The new bookstore from chain Eslite, known for offering yoga and tea lattes, will inevitably include a side of censorship.
- By Yi-Ling LiuA Hong Kong native, Yi-Ling Liu is a junior at Yale University and the former managing editor of China Hands Magazine, a Yale-based publication.
A sprawling brick-and-mortar bookstore may seem like a risky investment in one of the world’s most tightly censored nations. And yet in November 2015, the hugely popular Taiwanese bookstore chain Eslite opened its first flagship store in mainland China. Located in the southern city of Suzhou’s ritzy central business district, Eslite Suzhou appears to be anything but a bookstore: the four-floored, 56,000 square-meter multiplex, with its lofty stone staircase and glass windows, has more of the vibe of a museum, or perhaps an airport terminal. In addition to perusing more than 150,000 titles, a customer can sample organic oolong tea, meditate quietly in the yoga room, or watch an experimental theatre show in the attached performance hall.
Eslite is a bookstore chain with 43 branches across Taiwan and Hong Kong, with total sales at $118 million in the last year alone. It’s become a cultural landmark: young Taiwanese consider the 24-hour Dunnan store in the capital of Taipei the cool place to be on a Saturday night, and it is one of the standard stops on the itinerary for mainland Chinese tourists in search of books banned back home. That reputation has helped bring it success on the mainland; even amid rigid censorship and a rapidly declining print book industry, Eslite Suzhou is thriving. More than 1 million visitors flocked to the store within 20 days of its opening, hoping to get a taste of the famous Eslite experience. That’s because the iconic store offers more than just books – it’s a hub of culture and bourgeois intellectualism, meeting an increasing demand among mainland consumers for the sophisticated and elegant lifestyle of Taiwanese yuppies.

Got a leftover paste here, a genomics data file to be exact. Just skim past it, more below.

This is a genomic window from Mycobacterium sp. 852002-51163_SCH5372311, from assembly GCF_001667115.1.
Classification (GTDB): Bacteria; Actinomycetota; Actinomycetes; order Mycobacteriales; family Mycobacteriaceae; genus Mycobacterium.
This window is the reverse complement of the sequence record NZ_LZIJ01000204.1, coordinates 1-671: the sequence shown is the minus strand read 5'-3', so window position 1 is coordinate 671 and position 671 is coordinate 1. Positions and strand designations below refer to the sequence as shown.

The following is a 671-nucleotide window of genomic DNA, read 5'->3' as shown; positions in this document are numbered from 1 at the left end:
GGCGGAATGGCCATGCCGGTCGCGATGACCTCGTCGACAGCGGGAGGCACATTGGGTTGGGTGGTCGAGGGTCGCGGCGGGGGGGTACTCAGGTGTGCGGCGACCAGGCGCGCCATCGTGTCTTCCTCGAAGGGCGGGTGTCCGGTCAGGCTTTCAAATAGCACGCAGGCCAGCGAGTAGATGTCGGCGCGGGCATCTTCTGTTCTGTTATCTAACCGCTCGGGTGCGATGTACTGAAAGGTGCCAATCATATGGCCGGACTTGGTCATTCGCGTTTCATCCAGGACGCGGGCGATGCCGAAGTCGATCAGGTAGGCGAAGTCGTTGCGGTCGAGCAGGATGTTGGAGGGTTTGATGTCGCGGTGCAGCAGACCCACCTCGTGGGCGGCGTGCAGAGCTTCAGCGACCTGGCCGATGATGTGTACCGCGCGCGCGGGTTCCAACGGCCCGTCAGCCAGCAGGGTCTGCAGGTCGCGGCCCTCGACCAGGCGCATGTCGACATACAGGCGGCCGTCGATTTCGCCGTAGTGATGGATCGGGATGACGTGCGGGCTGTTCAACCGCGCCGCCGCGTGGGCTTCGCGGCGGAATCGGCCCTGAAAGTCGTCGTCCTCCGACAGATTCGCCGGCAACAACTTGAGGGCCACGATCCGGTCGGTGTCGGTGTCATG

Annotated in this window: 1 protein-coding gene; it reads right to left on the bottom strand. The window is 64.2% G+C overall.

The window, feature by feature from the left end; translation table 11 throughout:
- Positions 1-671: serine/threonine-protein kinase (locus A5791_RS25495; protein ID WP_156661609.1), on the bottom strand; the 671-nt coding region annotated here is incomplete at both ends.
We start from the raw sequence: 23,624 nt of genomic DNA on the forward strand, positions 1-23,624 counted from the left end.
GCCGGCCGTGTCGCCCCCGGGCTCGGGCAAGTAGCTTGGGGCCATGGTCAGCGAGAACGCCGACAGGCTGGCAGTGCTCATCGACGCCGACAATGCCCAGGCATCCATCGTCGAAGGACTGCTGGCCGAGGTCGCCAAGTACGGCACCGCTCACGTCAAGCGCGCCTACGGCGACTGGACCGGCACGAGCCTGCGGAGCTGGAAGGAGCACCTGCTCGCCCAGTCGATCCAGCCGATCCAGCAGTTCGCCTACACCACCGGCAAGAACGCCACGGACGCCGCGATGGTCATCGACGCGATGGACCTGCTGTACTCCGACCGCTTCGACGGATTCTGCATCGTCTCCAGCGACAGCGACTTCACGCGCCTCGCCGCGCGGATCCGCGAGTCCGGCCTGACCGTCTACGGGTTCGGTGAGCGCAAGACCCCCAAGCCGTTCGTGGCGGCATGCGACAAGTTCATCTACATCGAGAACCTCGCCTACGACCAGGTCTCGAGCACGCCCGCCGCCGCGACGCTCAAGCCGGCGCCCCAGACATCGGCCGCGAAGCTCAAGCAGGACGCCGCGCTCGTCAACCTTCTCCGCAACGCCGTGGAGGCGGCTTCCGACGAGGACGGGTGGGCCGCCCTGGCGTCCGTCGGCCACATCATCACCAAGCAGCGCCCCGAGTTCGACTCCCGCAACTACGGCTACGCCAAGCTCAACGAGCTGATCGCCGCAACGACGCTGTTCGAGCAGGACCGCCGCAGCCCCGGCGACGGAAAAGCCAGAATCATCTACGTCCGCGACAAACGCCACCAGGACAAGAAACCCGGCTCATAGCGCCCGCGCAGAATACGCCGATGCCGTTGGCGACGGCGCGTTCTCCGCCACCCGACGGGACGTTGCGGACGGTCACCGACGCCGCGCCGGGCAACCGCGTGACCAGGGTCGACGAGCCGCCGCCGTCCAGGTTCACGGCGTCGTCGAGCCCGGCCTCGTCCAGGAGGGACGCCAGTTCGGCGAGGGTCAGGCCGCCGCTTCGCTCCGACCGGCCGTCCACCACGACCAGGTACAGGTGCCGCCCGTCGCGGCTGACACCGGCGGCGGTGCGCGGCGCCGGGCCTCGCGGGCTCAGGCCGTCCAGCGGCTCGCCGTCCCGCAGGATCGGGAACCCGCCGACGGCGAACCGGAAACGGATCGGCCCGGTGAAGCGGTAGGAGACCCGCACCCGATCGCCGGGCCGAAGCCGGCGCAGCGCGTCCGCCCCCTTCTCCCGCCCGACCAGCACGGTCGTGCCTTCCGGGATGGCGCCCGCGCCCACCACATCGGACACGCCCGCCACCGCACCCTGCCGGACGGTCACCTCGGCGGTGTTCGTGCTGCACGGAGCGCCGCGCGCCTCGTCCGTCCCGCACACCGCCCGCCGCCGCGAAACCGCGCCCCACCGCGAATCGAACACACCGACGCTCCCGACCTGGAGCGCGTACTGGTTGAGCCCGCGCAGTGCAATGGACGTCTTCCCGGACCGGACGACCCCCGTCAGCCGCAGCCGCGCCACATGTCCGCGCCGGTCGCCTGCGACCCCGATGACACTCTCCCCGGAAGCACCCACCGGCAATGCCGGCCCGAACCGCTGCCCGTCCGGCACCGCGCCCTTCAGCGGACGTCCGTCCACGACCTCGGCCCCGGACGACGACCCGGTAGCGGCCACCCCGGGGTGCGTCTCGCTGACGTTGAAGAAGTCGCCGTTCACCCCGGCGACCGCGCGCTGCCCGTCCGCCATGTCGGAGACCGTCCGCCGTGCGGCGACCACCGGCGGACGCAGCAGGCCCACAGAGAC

Eslite’s success in undemocratic China may seem implausible. But while Taiwan may be a flourishing democracy now, when Taiwanese business mogul Robert Wu first opened Eslite in 1989 in Taipei, the self-governing island did not look all that different from China today.
At the time, Taiwan was still under the single-party rule of the Nationalist government, which then-President Lee Tung-hui had inherited from his predecessor Chiang Ching-kuo, son of Chiang Kai-shek, exiled leader of the Republic of China. Under Lee’s tenure, the government was only beginning to undergo democratic reform and relax its stringent laws of censorship. Wang Shouren, who founded the Taiwanese publishing company Yuan Liou Publishing Co 40 years ago, told Foreign Policy that the industry was tough then. Pro-Communist and anti-Nationalist texts were banned from circulation. “Anything critical of the Chiang family could not be put on the shelves,” Wang said, “much like critiques of [Chinese president] Xi Jinping’s family dynasty is banned on the mainland today.”